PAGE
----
Anonymous hacktivists attacked into the database of the domain registrar and hoster Epik, which was previously often criticized for hosting right-wing sites including 8chan, Gab, Parler and The Donald. The data stolen from the hoster (more than 180 GB) was published in torrent format and, according to hackers, it contains information from the last decade.The hack, which, judging by the time marks, is dated February of this year, was announced by the hackers on a special website, as well as on 4chan.
This hack was carried out by the hacktivists as part of the #OperationJane campaign, which is directed against the recently passed Texas “heartbeat law“, which severely restricts women’s right to abortion. Earlier, as part of this operation, Anonymous defaced the website of the Texas Republican Party, which was involved in promoting the controversial law.
— Operation Jane (@OperationJane) September 3, 2021
The Record reports that a person associated with Anonymous provided a full copy of the dump at the disposal of the editors, and the study of this database only confirms all the hackers’ claims. For example, a 32 GB torrent file hosted on the DDoSecrets portal includes several SQL database dumps, which contain gigabytes of confidential information, including information about domain owners and transactions, account data, and a large collection of various personal data.
Most of the archived data contained exactly what the hackers were talking about: SSH keys, source codes, mailbox contents, and many private keys that neither hackers nor journalists were able to associate with anything in particular.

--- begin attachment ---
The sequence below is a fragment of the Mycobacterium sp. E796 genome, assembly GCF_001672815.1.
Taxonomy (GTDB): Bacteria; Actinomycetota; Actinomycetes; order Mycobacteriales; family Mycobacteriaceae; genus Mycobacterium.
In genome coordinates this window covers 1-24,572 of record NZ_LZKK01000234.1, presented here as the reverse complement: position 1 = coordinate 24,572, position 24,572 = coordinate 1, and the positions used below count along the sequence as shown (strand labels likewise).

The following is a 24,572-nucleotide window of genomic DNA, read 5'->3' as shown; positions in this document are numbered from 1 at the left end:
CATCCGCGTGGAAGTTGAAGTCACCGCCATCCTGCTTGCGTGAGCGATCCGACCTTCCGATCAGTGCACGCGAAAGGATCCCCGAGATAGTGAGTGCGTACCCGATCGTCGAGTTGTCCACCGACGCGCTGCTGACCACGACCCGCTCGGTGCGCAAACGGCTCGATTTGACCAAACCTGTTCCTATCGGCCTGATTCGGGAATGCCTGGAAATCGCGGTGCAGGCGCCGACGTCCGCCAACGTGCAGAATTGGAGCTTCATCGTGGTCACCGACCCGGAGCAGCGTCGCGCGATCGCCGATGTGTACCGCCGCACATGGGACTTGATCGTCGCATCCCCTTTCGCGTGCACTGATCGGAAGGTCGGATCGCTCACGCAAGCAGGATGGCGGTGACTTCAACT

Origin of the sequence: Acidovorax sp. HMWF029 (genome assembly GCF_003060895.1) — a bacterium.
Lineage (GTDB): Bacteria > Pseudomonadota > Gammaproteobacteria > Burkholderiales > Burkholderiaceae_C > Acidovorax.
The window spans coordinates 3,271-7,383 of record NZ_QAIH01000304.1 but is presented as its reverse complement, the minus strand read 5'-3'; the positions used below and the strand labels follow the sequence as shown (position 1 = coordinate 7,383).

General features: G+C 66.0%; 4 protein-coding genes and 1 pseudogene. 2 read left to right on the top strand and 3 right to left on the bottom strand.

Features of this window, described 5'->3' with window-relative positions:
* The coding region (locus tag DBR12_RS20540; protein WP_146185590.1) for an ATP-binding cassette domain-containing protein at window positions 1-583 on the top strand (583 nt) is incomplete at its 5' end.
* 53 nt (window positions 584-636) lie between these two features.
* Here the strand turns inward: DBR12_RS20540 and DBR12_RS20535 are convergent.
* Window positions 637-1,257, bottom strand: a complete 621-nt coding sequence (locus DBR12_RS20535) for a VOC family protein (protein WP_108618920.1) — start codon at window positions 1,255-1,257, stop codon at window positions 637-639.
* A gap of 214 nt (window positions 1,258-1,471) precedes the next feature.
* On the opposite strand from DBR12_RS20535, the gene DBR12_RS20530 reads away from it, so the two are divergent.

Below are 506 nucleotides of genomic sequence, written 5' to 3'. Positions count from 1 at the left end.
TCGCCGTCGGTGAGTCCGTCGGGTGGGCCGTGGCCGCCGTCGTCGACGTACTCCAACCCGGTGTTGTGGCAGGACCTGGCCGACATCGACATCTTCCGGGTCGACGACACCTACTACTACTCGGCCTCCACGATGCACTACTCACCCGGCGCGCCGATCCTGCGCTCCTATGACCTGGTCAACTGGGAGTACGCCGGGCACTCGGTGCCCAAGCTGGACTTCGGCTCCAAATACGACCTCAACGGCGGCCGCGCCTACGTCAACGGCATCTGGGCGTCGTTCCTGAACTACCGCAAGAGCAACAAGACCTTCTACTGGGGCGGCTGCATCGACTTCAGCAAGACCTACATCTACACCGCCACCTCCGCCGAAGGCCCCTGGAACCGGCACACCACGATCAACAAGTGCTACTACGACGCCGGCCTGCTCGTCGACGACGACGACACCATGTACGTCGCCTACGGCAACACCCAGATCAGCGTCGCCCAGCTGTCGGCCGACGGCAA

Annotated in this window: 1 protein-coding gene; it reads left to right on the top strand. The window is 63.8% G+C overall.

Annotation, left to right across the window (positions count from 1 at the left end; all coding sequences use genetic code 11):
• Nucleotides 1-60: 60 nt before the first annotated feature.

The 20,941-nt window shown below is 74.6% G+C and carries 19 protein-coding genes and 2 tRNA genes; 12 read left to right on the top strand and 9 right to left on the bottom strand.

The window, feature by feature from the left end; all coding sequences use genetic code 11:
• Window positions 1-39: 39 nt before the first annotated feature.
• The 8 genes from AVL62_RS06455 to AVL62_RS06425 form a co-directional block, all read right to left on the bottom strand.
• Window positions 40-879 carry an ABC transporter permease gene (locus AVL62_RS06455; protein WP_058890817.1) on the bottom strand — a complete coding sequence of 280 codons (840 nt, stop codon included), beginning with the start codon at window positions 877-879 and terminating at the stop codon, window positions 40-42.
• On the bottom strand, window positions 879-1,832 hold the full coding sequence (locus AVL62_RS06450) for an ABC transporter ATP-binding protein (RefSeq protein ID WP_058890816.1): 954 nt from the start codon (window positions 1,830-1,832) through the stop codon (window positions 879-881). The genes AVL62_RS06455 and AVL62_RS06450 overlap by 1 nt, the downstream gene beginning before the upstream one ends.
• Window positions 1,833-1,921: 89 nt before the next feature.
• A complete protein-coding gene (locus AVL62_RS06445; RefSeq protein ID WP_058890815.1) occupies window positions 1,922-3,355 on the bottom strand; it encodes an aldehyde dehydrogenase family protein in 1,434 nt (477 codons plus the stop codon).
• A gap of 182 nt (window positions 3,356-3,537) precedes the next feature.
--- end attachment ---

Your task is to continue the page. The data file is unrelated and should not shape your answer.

Anonymous claims that the leak contains information on all domains that have ever been hosted or registered with Epik, but it simply cannot be verified. Instead, The Record reporters called three randomly selected Epik clients whose data was in the dump and verified that the leak contained their real names, email addresses and residential addresses.
At the same time, the hacktivists themselves propose to use the leak not only to denigrate Epik, which supports the radical right, but also urge reporters, activists and information security researchers to study the dump and search it for information about domains associated with government hackers, terrorists and Nazis.
Interestingly, Epik representatives deny the hack:
Anonymous representatives have already laughed at this statement of the company: in response, the hacktivists hacked into the Epik knowledge base and made their own edits to it.
The message ended with a sarcastic statement: “We wrote it all ourselves, and obviously it not a part of the hacked account.” Currently, Epik employees have already removed this page.
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